It’s not an exaggeration to say that Jerry Brown may be the the most complicated politician in the world. He combines a philosopher’s mind with a lifetime of experience getting things done in politics. Throgout his life he has defied easy characterization. While he has been attacked as a left wing liberal on social issues, he had a very fiscally conservative record as governor. He is famous for saying that California had entered an “era of limits” when he was governor and was called “more of a fiscal conservative than Ronald Reagan” by a prominent conservative commentator. In 1978 when he ran for re-election he even carried Republican Orange County. As mayor of Oakland, he presided over a very sucessful urban revitalization program that pitted him against many entrenched political interests and brought new investment into the city of Oakland. As California Attorney General he claims to have defended the death penalty “over 100 times” even though he is personally opposed to it.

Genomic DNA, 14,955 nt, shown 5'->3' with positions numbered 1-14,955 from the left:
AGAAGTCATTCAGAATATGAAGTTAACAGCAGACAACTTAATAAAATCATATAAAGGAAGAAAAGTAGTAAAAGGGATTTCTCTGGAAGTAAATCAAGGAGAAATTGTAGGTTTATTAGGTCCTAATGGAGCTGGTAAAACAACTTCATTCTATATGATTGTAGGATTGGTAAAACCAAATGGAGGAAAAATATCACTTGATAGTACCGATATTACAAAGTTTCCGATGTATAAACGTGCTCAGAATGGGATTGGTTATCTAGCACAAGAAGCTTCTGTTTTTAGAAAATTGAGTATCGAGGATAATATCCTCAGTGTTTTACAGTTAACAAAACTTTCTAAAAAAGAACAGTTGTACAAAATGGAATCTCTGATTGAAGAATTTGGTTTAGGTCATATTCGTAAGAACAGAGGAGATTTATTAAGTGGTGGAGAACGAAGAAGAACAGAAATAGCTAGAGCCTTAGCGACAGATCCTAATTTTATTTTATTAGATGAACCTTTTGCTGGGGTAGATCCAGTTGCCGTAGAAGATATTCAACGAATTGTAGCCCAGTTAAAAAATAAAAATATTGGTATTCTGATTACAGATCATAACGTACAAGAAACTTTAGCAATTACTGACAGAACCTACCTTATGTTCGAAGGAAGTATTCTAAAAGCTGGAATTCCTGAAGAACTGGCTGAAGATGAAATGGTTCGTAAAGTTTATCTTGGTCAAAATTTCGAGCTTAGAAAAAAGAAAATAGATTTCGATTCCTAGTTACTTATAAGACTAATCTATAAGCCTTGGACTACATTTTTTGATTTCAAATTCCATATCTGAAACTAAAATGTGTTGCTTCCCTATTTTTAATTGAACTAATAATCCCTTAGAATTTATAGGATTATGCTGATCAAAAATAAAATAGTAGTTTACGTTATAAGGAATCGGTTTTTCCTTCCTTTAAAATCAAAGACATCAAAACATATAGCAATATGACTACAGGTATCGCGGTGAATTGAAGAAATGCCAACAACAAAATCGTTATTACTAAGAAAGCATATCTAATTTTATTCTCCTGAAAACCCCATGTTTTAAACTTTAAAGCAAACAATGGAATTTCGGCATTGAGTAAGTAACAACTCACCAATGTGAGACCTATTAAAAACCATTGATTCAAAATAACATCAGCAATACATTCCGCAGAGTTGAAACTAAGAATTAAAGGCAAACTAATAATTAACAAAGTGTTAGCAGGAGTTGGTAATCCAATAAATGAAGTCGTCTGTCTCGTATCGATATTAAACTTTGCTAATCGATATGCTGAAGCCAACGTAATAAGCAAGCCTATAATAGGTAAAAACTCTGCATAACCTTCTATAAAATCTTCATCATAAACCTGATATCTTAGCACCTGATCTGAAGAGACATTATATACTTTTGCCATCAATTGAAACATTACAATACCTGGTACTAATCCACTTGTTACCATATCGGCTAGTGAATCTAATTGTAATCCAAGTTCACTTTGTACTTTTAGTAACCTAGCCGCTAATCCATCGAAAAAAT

It’s difficult to say exactly where Jerry Brown would take the state if he were elected for his third term as Governor. Part of the problem with a record as varied as Brown’s is that it makes him difficult to pin down, and campaigns full of political posturing don’t necessarily help to clarify these issues. But it’s clear that California’s political process is fatally flawed and desperately needs new ideas. Perhaps it’s just wishful thinking, but Jerry Brown just might bring to the table the perfect mix of new ideas and the political experience to actually enact those ideas for California.